We are building energy guzzlers.

The way we design and construct buildings is critical to addressing the climate change challenge given that the building sector currently contributes around 40 per cent of global carbon emissions. Commercial and residential buildings in India account for more than 30% of the country’s total electricity consumption. In view of the growth of the economy and the Indian population, building activities are expected to continue at a high level. This could lock us into large consumption of energy unless we design and construct buildings that are energy efficient and conserve natural resources.

I believe that the current trend in architecture of using glass extensively is highly inappropriate to our climatic context. I don’t think there is any thinking on the energy implications of what we are constructing. A lot of these buildings are nothing if not energy guzzlers. It is not as if we need to completely eliminate use of glass. But there needs to be sensitivity in terms of orientation and design of the building; and one could employ high insulation glass that only lets in the light and not the heat, thereby conserving energy.

Energy efficient buildings are extremely important in today’s context. Green architecture views buildings as an extension of the ecosystem and appreciates that each element in a building affects the overall performance of the environment. So green architecture tries to optimize the functioning of a building, and preserves and protects important natural resources. A green building also effectively harnesses natural energy like sunlight and wind while also ensuring energy efficiency. This is achieved by means of an integrated approach to architecture which combines together design issues, energy efficient materials, construction methods, efficient building systems and by taking advantage of renewable energy supplies. To attain true environmentally sensitive architecture, eco-friendly ideas need to be supported by everyone involved in the process from design to construction. Also, building “green” is not only a way to use our resources efficiently but also a way to create healthier buildings that improve human health, ensure a better environment, and provide cost savings. In the end, a green building can reduce energy use by almost 40 to 60 per cent. So clearly, a strong green building sector is the key in fighting the challenge of climate change and environmental degradation.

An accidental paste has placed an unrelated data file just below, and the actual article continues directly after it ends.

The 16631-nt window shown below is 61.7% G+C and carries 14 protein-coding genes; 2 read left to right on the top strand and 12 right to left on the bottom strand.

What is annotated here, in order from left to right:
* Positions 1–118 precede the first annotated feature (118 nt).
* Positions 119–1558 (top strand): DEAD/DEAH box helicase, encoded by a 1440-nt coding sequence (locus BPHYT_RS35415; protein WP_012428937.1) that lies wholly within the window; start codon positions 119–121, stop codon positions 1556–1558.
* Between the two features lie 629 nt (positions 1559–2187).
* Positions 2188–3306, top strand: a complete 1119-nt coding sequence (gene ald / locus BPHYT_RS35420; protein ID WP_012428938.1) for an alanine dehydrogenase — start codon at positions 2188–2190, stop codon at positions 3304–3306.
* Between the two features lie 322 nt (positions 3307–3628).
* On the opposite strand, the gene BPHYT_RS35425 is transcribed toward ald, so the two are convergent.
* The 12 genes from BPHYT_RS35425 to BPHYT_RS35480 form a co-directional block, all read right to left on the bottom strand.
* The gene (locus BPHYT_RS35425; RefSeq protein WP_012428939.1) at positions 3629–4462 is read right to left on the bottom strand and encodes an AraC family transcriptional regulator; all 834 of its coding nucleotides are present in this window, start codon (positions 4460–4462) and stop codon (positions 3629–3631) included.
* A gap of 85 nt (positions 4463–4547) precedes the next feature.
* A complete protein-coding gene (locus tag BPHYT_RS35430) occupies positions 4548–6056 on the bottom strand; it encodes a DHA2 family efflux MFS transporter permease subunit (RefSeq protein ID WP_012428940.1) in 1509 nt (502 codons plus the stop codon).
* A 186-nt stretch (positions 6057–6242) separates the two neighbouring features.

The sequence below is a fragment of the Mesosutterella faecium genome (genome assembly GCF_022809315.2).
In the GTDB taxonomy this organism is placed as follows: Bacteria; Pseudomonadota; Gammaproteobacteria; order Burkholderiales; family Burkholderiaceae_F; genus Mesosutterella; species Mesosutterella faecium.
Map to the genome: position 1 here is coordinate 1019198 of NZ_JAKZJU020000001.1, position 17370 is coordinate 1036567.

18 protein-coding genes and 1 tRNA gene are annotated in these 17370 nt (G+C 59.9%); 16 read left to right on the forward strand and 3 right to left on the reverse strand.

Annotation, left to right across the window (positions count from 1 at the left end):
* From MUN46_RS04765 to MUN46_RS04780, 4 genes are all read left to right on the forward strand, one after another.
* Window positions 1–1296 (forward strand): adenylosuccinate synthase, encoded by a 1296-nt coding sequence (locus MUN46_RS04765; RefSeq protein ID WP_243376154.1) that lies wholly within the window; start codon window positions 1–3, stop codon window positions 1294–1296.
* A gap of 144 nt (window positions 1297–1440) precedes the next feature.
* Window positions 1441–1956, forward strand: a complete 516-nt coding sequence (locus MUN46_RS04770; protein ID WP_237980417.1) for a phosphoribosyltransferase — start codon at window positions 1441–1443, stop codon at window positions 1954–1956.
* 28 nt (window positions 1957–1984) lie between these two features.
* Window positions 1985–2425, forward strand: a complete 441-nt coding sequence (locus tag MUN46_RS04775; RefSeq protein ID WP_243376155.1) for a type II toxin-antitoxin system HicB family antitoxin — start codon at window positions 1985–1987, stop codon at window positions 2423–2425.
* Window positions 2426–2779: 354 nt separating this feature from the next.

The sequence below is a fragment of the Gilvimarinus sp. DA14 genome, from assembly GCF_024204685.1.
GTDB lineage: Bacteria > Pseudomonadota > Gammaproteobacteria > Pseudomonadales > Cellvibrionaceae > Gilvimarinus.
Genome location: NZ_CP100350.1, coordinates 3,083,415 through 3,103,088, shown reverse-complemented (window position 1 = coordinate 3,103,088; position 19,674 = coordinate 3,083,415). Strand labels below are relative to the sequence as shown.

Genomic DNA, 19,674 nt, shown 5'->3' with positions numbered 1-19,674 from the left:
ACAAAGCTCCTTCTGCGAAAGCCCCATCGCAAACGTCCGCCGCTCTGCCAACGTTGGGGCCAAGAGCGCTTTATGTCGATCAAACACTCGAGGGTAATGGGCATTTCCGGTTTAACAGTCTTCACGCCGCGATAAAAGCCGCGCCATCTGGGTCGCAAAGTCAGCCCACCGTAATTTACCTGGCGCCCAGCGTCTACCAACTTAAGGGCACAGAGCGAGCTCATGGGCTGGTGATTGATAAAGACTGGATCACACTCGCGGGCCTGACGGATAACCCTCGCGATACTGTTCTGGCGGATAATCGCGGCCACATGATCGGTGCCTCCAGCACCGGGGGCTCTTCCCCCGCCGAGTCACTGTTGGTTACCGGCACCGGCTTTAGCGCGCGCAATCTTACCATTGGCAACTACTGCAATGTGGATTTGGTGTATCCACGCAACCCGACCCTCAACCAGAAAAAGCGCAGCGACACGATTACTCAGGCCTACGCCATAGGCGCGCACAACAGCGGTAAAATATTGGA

Glass is highly detrimental when used without context. Photo Credit : Mark D. Martin India

Glass is highly detrimental when used without context. Photo Credit : Mark D. Martin India

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About the Author

Dr R.K. Pachauri Rajendra K. Pachauri, Director General of TERI and Chairman of the IPCC is internationally recognised as a leading global thinker and leader of research in the area of climate change and the environment. In 2007 he received the Nobel Peace Prize on behalf of the IPCC . The Prime Minister of India has appointed him as a member of the PM’s Advisory Council on Climate Change. Earlier he served on the Prime Minister’s Economic Advisory Council, and in the 1980s as a member of the Advisory Board on Energy. He was recently awarded the second-highest civilian award in India, the 'Padma Vibhushan' as well as the Padma Bhushan before it for services to the environment. He received the 'Officier De La Légion D’Honneur' in 2006 from the Government of France .